I suppose I was in the vast minority in 1978 when I still preferred George Reeves as Superman, and especially as Clark Kent, as opposed to Christopher Reeve.
One could argue this was, perhaps, merely nostalgia since I grew up watching repeats of the Adventures of Superman every Saturday as a young child, but it was more than that.
The Superman I recalled pre-1978 was derived from film noir, rather than science fiction, although there was always latent and simplistic sci-fi elements. The art deco Fleischer cartoons were a resplendent example of this. Superman/Kent might tackle a local mad scientist or robots run amok, but he still had to predominantly deal with diamond stealing gangsters, a feisty Lois Lane, and a cigar chomping news editor boss. In the classic Superman comics he did occasionally have a colorful villain, such as the impish prankster whose name no one can pronounce, Braniac, and Bizarro, but he was not blessed with Batman’s rogue gallery of nemeses, and usually was content battling wits with the dull Lex Luthor.
Since the Richard Donner film, the Superman character has completely forsaken its golden age and radio origins, and Superman is a pimply faced superboy, not long past puberty. George Reeves’ Superman was already pushing forty when he made his debut. Reeves remained in the monkey suit (as he called it) until his death at forty five. Reeves personified the classic age Superman in that he was every adolescent boy’s idea of a super father figure. Sure, he wore a padded suit, clearly “flew” on a glass table and ducked when bad guys threw their emptied guns at him, but he was still the real deal and he seemed to actually mean it when he promised “truth, justice, and the American way.”
As edifying as Reeves’ Superman was, his Clark Kent was even more so. The Metropolis gangsters were even more afraid of Kent, and the power of his lethal typewriter, than they were of the red and blue alter ego. Kent’s partnership with a police inspector made him even more dangerous, in gangster eyes, but we knew all would be right when Reeves assuringly winked to the camera.
In the later episodes, Reeves’ Kent certainly had to muster super-like patience with the increasingly silly antics of Lois Lane and Jimmy Olsen, along with even sillier plots, but Superman mantled a trooper-like attitude that “the show must go on.”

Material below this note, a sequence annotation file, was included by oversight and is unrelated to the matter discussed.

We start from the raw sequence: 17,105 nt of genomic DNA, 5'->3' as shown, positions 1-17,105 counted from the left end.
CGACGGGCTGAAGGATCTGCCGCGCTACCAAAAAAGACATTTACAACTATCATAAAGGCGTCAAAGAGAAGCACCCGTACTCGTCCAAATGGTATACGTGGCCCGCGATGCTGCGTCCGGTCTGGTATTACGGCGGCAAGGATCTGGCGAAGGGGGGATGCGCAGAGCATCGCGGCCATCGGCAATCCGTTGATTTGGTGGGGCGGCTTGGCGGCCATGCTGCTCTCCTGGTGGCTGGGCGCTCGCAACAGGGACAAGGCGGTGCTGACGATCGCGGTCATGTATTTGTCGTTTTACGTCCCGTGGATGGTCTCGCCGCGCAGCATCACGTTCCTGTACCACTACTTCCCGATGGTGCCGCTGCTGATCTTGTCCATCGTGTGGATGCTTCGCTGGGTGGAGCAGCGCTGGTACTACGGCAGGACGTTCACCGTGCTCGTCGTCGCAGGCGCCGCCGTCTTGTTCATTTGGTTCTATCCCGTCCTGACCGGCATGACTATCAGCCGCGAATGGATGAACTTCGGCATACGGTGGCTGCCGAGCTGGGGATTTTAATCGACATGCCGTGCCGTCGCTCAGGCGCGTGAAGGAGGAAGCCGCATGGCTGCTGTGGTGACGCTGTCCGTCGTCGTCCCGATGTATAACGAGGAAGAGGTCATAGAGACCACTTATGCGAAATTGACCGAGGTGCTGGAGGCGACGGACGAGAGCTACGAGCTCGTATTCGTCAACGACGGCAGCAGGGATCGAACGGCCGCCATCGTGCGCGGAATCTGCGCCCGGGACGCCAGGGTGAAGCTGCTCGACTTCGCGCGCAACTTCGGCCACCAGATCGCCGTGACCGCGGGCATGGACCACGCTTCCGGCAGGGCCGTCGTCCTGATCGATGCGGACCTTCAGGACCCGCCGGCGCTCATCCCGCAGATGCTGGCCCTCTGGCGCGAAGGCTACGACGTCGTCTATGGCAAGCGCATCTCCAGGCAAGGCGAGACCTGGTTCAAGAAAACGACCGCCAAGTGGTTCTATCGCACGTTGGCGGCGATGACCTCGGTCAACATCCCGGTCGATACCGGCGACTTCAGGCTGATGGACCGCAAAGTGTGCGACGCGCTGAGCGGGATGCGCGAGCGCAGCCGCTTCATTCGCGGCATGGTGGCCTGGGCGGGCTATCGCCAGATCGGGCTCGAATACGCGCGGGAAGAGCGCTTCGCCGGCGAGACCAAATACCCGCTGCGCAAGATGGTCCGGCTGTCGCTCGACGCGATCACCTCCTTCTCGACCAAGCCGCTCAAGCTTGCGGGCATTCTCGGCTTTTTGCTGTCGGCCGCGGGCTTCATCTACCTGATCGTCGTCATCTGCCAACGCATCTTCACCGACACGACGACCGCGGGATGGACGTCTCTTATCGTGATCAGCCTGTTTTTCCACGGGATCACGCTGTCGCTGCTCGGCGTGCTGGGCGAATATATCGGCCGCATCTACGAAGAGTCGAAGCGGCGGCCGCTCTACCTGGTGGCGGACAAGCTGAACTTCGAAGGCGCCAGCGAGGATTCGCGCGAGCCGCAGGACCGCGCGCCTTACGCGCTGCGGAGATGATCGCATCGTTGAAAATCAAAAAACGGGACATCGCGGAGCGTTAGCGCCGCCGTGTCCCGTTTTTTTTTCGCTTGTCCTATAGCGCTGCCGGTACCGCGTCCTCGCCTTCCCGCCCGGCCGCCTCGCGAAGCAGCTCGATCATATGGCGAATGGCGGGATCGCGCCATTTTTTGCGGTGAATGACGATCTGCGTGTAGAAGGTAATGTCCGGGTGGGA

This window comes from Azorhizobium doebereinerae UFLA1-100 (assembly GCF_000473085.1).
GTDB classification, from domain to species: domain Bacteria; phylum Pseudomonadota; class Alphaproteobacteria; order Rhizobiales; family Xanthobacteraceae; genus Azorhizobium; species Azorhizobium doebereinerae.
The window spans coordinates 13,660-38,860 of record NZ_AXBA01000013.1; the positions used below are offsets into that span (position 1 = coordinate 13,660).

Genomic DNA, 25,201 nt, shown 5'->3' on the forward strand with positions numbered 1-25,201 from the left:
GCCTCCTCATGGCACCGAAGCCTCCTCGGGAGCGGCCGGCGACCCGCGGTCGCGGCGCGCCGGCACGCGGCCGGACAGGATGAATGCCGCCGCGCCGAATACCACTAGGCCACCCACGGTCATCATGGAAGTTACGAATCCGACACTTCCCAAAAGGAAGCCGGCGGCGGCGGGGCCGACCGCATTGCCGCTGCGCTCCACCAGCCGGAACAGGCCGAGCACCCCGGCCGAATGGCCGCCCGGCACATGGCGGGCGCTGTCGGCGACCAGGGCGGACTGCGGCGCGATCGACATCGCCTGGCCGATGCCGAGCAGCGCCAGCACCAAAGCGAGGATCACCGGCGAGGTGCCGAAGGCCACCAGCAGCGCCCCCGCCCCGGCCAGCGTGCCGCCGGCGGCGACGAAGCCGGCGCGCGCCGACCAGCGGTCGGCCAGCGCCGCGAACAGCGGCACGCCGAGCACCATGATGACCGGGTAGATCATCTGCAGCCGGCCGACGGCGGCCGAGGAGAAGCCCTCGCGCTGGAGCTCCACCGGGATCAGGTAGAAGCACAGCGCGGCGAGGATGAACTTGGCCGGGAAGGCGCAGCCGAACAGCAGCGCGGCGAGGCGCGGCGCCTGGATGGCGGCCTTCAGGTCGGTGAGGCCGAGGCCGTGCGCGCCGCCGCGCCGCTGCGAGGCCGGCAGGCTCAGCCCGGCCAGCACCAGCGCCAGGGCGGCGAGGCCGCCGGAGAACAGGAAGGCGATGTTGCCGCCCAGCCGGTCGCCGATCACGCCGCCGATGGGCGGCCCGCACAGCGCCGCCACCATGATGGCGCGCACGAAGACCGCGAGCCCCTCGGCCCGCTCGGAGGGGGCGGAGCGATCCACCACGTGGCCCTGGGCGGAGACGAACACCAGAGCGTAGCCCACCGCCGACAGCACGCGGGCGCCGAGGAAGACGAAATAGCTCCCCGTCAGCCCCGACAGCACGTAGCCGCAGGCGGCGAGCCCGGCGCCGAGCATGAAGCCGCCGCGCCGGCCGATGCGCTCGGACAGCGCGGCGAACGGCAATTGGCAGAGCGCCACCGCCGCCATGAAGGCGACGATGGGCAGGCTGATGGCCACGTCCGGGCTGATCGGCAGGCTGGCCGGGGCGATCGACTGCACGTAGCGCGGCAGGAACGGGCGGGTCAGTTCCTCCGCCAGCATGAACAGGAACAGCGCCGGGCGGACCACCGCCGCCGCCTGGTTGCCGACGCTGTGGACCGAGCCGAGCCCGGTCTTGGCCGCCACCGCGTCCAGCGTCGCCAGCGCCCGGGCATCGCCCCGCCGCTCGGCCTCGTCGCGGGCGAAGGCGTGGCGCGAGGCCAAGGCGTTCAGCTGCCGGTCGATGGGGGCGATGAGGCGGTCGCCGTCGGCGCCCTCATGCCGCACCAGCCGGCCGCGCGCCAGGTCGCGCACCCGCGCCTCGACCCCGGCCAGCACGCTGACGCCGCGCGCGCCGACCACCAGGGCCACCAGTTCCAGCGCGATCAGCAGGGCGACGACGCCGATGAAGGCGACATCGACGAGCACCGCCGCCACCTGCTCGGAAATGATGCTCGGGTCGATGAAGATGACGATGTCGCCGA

The first season of the Adventures of Superman is, by consensus, the best. The shows were gritty, dark, and clearly sprang from the radio shows, serials, and comic book magazines (in one memorable episode, Superman allows a couple to fall to their deaths from a mountain top, rather than having them expose his secret identity). Phyllis Coates’ Lois Lane was the ultimate in spunky, sexy, classy cool and no actress since has matched her. Superman’s perennial attraction to her was completely understandable. In later seasons, under Kellogg’s influential sponsorship, the tone was considerably more lightened and Coates’ brassy, provocative Lois was replaced with Noel Neill’s June Cleaver-like portrayal.
Before the television show, there was Superman’s first feature, Superman and the Mole Men (1951, Dir. Lee Sholem). The movie was intended as a introduction to the adventures that followed. Superman and the Mole Men has a strange, rudimentary feel. Superman is never actually seen flying, there is no obligatory origin story, and the dated plot is an excuse for a strangely impassioned plea of tolerance delivered with all the subtlety of a pair of brass knuckles.
Superman may be a strange visitor from another planet, but he is not the only strange visitor. The mole men emerge from a Jules Verne-like center of the Earth when an oil well digs deeper than God intended.
The mole men are simply dwarfs, dressed in black with bald wigs and phosphorescent paint who go a-wandering through this strange, new world. Enter Clark and Lois, sent to cover the story on the oil well. The two reporters discover the night watchman dead from a heart attack caused by fright. It is not long before the two reporters discover what caused that fatal fright. The mole men are RADIOACTIVE, and leave everything they touch aglow.
Superman and the Mole Men borrows quite liberally from numerous sources, including The Day the Earth Stood Still (1951). A scene with a girl and a rubber ball was inspired by Frankenstein (1931). Still, Superman is basically tackling the witch hunters, here ironically lead by Jeff Corey, who was soon to fall prey to the McCarthy scare blacklist when fellow actor Marc Lawrence named him as a commie. Unfortunately, Lawrence and the HUAC did far more damage to Corey than the mole men’s ray gun (which looks like a fancy vacuum). Of course, Corey did not have Superman to deflect the harmful rays of Senator Joe and gang.
Reeves’ Kent is no mild-mannered reporter who trips over his shoelace and walks into walls. He is decisive, yet genteel, making him even more formidable. It was these qualities, in his portrayal of Kent, that endeared Reeves to an entire generation. Like Coates’ Lois Lane, Reeves’ Superman is no slouch either, especially when he calls out the witch hunters as a gang of Nazi storm troopers. Despite its age, there’s one scene, which still promises to provoke AND explode redneck GOP heads when our red, white and blue papa enforces gun control!
Superman and the Mole Men was shot on the quick, with a low budget, and it shows, but the cast and odd milieu carry the programmer, making it a film delightfully of its time.
One thought on “SUPERMAN AND THE MOLE MEN (1951)”
From what I read, the mole men’s ray gun didn’t just look like a vacuum cleaner, the prop actually was a slightly modified Elcotrolux vacuum cleaner!
Superman and the Mole Men isn’t currently available on DVD separately, but it is included with the 5-disc “Adventures of Superman” first season box set, which is available for the price of a single DVD.